Gnosis offers smart contract implementations of two automated market makers for prediction markets: the logarithmic market scoring rule (LMSR) market maker, and the constant product market maker (CPMM). Both these market makers require funding to obtain the initial outcome tokens required to start providing liquidity.
The LMSR market maker, originally described by Robin Hanson, has a rich academic history. It is a market maker designed specifically for the prediction market use case, and its properties have been well researched.
The CPMM is a newer market maker using the same mechanism as Uniswap and Balancer pools. It is also known as the fixed product market maker (FPMM) in Gnosis' codebase. It was originally designed for the more general use case of swapping tokens, but has been tailored for the prediction market use case in the FixedProductMarketMaker contract.
Both market makers can be described in terms of an invariant value kept between trades:
For LMSR, the formula for the invariant is
invariant = sum(numOutcomes^(-numOutcomeTokensInInventoryForOutcome / funding) for every outcome)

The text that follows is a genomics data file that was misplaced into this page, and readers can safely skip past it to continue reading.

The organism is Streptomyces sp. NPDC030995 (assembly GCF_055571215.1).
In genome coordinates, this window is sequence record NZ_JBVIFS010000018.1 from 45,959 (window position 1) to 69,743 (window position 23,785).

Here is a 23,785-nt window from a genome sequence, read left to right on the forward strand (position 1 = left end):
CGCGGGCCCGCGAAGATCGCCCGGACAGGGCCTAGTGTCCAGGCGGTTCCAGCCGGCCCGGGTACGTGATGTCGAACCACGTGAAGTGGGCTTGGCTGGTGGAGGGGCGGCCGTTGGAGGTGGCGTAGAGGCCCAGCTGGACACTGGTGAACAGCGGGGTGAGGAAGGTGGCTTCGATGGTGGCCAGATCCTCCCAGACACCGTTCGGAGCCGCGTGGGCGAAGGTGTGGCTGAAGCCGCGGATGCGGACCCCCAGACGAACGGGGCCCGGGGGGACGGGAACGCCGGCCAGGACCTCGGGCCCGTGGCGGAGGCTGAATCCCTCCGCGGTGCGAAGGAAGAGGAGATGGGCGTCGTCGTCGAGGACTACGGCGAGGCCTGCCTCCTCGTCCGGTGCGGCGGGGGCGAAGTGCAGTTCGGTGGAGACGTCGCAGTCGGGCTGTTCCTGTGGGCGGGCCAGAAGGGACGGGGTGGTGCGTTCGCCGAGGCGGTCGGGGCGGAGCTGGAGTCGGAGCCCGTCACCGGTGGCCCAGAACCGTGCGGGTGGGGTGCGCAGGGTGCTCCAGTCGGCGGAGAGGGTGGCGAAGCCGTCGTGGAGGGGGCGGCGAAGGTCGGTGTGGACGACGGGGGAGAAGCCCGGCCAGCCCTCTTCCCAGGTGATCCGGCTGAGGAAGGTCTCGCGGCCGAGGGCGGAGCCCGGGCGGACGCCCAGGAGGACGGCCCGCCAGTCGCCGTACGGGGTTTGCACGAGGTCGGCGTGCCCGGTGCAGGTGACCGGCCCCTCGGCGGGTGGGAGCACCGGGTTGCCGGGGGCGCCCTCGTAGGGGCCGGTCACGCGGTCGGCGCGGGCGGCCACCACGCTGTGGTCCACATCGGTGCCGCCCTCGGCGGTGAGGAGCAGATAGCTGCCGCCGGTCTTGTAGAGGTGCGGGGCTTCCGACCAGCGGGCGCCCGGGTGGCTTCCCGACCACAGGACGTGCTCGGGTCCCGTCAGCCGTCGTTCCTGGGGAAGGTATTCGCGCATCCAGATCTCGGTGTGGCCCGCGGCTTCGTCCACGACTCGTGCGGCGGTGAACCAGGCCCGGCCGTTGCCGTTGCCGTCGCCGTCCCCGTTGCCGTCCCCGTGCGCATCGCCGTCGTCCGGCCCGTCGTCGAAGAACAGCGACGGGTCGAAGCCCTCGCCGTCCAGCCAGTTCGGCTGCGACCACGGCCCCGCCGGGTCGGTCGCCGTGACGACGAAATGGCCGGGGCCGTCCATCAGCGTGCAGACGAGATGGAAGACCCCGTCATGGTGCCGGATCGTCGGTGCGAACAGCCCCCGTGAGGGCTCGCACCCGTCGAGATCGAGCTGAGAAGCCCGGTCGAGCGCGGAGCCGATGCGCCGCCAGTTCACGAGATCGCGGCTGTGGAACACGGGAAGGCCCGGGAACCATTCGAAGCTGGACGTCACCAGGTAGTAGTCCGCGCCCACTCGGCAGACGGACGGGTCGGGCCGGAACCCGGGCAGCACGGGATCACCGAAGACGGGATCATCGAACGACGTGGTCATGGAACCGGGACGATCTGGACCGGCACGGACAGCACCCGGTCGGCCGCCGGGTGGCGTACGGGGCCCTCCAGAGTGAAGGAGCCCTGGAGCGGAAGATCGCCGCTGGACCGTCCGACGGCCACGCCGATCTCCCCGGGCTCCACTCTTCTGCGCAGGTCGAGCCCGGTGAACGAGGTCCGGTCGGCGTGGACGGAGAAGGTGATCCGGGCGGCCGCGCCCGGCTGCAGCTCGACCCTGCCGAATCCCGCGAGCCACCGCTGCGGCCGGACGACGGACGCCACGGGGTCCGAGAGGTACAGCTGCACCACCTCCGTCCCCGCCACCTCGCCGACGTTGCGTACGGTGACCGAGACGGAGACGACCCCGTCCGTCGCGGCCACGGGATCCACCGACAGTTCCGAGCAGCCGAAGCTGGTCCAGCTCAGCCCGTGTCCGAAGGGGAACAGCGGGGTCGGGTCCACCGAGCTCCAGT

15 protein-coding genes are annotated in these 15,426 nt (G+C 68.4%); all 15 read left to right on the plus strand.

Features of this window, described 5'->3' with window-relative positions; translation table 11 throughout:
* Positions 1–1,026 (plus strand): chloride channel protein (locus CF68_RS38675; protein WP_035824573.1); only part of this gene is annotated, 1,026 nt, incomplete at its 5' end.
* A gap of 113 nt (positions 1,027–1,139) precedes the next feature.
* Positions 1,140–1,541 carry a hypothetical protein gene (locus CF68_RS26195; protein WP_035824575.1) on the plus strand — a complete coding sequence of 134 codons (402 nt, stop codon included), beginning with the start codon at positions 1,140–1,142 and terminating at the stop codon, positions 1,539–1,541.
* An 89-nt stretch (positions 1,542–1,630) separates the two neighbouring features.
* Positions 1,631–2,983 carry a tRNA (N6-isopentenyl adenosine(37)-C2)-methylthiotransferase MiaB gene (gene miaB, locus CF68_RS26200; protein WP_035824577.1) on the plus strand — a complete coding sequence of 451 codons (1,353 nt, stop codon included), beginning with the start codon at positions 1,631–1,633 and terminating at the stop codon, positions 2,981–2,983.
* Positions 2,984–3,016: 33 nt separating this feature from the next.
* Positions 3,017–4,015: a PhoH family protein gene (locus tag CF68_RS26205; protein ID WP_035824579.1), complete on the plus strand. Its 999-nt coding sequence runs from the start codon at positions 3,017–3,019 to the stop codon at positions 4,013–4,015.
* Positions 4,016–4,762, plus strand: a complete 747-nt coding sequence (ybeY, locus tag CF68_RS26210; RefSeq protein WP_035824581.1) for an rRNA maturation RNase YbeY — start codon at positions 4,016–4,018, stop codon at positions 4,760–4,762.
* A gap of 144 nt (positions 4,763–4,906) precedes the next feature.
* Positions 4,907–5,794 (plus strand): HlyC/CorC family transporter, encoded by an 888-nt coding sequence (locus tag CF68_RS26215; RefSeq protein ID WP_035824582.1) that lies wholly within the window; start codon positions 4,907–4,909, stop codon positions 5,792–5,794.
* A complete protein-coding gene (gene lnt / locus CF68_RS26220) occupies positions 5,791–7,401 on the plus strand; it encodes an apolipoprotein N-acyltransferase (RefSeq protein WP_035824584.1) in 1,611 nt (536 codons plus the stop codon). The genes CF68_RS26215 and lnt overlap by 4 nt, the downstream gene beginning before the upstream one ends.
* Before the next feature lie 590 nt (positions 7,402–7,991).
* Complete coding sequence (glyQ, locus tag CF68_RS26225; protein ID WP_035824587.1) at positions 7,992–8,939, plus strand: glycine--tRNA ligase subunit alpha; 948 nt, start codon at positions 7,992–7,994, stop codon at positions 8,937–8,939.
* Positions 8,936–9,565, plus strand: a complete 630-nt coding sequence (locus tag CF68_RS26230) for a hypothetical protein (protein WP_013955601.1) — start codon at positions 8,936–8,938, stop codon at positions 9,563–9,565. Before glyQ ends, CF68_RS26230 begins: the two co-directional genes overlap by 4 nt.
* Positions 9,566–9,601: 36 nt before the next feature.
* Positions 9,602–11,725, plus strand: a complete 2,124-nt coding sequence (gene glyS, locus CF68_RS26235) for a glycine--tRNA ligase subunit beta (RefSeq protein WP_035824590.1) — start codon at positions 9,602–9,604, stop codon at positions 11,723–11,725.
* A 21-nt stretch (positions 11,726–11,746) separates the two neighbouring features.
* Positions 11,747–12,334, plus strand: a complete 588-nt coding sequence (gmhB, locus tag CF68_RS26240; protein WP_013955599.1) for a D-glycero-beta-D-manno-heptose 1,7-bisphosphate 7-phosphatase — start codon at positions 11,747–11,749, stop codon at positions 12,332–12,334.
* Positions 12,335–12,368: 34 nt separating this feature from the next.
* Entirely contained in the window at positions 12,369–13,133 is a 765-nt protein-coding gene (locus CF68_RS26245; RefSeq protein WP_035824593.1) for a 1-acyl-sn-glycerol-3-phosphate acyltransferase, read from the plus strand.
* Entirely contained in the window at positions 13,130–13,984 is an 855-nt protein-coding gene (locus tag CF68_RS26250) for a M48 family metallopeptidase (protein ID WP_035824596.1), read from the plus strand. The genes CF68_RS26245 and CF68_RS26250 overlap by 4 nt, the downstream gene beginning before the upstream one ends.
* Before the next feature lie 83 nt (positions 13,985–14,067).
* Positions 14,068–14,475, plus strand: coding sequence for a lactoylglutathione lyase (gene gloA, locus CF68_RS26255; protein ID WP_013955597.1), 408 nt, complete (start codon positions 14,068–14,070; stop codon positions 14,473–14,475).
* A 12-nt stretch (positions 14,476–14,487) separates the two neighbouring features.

For CPMM, the formula for the invariant is
invariant = product(numOutcomeTokensInInventoryForOutcome for every outcome)
This invariant value can be considered in the context of a constant function market maker.
When traders buy an amount of an outcome token from an AMM, essentially the following steps occur:
- The trader sends the cost amount to the AMM.
- The AMM converts the cost amount received to a set of outcome tokens and adds the outcome tokens to its inventory. The AMM's invariant expression is now broken.
- The AMM now sends enough of the demanded outcome token back to the trader so that the invariant is restored. This is the amount of the demanded outcome token bought.
Similarly, selling works as follows:
- The trader sends the sold amount of an outcome token to the AMM.
- The AMM adds the sold outcome token to its inventory. The AMM's invariant expression is now broken.
- The AMM converts an amount of the full set of outcome tokens back to collateral and sends this collateral back the trader so that the invariant is restored. This amount is the sale price.
Both AMMs can also estimate the odds of outcomes as well.
The odds for an outcome with LMSR can be found with the formula:
oddsForOutcome = numOutcomes^(-numOutcomeTokensInInventoryForOutcome / funding)
The odds for an outcome with the CPMM can be found with the formula:
oddsWeightForOutcome = product(numOutcomeTokensInInventoryForOtherOutcome for every otherOutcome) oddsForOutcome = oddsWeightForOutcome / sum(oddsWeightForOutcome for every outcome)
An example with LMSR